Review: feed withdrawal and non feed withdrawal moult

  title={Review: feed withdrawal and non feed withdrawal moult},
  author={D. S. Patwardhan and Annie J. King},
  journal={World's Poultry Science Journal},
  pages={253 - 268}
Moulting is a natural phenomenon in birds. Temperature variation and photoperiodic changes induce circadian and circannual rhythms, manifested by changes in the neural and endocrine systems, ultimately causing physiological processes resulting in a moult. The concept of induced moulting by feed deprivation arose during the early part of the 20th century as a solution to economic challenges of decreased egg production in commercial layer flocks toward the end of the first laying cycle as they… 
Analysis of excreta bacterial community after forced molting in aged laying hens
This study improves the current knowledge of bacterial community alterations in the excreta by forced molting in aged laying hens, which can provide increasing opportunity to develop novel dietary and management skills for improving the gastrointestinal health of aged layinghens after molting.
Reproductive management of poultry
Among the most successful reproductive management techniques are optimizing photoperiod, light intensity and nutrition, which has allowed maximizing production of today's poultry.
Early experiences matter: a review of the effects of prenatal environment on offspring characteristics in poultry
Measurements of offspring characteristics may prove to be a useful method of assessing parent stock welfare if known stressors result in predictable offspring outcomes and could lead to improved welfare for the animals.


Alfalfa as a single dietary source for molt induction in laying hens.
Results show that alfalfa meal and al falfa pelleted diets were equally effective as feed withdrawal in causing ovary weight regression in birds.
The influence of different single dietary sources on moult induction in laying hens.
Dried tomato pomace and alfalfa meal may be fed to hens on an ad libitum basis for effective moult induction while reducing the stress of severe starvation and retaining comparable egg quality and production.
Induced moulting procedures in laying fowl
Several successful methods of inducing moulting have been used to recycle laying hens, the majority of which require an optimum weight loss of 25–30% to achieve maximum egg production during the
A Jojoba-Rich Diet as a New Forced Molting Method in Poultry
Jojoba meal has no irreversible inhibitory effect on the regrowth of the oviduct of adult broiler breeders after molting, whereas in growing pullets, jojoba Meal is known to produce an irreversible inhibition of the Oviduct development, resulting in no egg laying.
The physiology of induced molting.
  • W. Berry
  • Biology, Medicine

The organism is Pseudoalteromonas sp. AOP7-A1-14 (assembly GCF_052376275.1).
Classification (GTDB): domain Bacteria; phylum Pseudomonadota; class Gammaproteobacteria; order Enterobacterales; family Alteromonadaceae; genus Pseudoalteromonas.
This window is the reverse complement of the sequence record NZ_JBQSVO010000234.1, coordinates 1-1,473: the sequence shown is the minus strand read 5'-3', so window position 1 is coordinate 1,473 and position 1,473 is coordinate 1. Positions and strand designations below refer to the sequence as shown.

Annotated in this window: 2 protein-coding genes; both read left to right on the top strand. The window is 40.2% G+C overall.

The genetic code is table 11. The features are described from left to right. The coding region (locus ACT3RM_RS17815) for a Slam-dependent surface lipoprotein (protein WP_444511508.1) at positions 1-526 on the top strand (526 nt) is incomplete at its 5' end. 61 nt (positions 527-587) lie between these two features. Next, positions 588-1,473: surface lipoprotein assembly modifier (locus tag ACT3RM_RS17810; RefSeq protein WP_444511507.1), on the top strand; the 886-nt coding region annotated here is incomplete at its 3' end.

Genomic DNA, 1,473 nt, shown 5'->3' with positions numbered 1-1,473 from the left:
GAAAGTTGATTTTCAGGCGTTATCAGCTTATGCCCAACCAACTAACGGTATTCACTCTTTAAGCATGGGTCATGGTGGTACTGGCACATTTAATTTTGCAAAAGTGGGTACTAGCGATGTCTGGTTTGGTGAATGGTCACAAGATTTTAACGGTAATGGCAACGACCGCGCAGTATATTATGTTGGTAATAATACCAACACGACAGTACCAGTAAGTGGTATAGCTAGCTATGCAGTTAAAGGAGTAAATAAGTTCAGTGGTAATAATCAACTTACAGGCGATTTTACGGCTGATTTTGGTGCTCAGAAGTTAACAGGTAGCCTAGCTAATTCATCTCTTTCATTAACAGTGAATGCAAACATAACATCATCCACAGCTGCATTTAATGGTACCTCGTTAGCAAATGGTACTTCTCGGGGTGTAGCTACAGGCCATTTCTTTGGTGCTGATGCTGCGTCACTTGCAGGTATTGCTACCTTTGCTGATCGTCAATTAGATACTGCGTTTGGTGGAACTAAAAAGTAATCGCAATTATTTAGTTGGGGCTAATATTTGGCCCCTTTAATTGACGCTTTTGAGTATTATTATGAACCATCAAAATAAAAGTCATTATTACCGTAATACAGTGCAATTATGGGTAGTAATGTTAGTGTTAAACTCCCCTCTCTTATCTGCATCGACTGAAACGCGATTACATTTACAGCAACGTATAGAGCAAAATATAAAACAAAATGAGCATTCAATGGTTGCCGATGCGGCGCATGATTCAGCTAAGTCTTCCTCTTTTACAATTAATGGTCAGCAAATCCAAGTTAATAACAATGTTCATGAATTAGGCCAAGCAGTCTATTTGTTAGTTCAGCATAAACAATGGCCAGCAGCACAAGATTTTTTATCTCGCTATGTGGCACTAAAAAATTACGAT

Poultry science
  • 2003
The process of molting, and the subsequent recovery from the molt, may be viewed as a complex physiological constellation, induced by environmental and nutritional cues, involving endocrine systems, reproductive tissue structure and function, lymphoid structure, and immune function.
Passage of feed through the adult rooster.
Five experiments were made to measure the time required for feed residues to clear the alimentary canal and the rate of excreta production was affected by the duration of starvation prior to the feeding of coarsely ground corn, soybean meal, and meat meal.
Guar meal diets as an alternative approach to inducing molt and improving Salmonella enteritidis resistance in late-phase laying hens.
Results indicate that feeding diets containing 20% GM are as effective as complete feed withdrawal with respect to inducing molt with the added benefit of improved resistance to Salmonella Enteritidis colonization and translocation.
Utilizing different ratios of alfalfa and layer ration for molt induction and performance in commercial laying hens.
Al falfa or alfalfa mixed with layer ration appears to be viable alternatives to conventional FW methods for the successful induction of molt and retention of postmolt performance.
Behavior of white leghorn laying hens after withdrawal of feed.
To approximate a commercially induced molt, feed was withdrawn (FW) from Hy-Line W-36 hens (65-wk-old) until they lost 35% of their initial body weight. Behaviors of 36 FW hens and 36 control hens
Induction of a pause in laying by corticosterone infusion or dietary alterations: effects on the reproductive system, food consumption and body weight.
A pause in laying was induced in hens by infusing 30 micrograms corticosterone/h, feeding diets deficient in calcium or sodium and by food and water withdrawal, and all treatments resulted in an increase in the number of atretic follicles.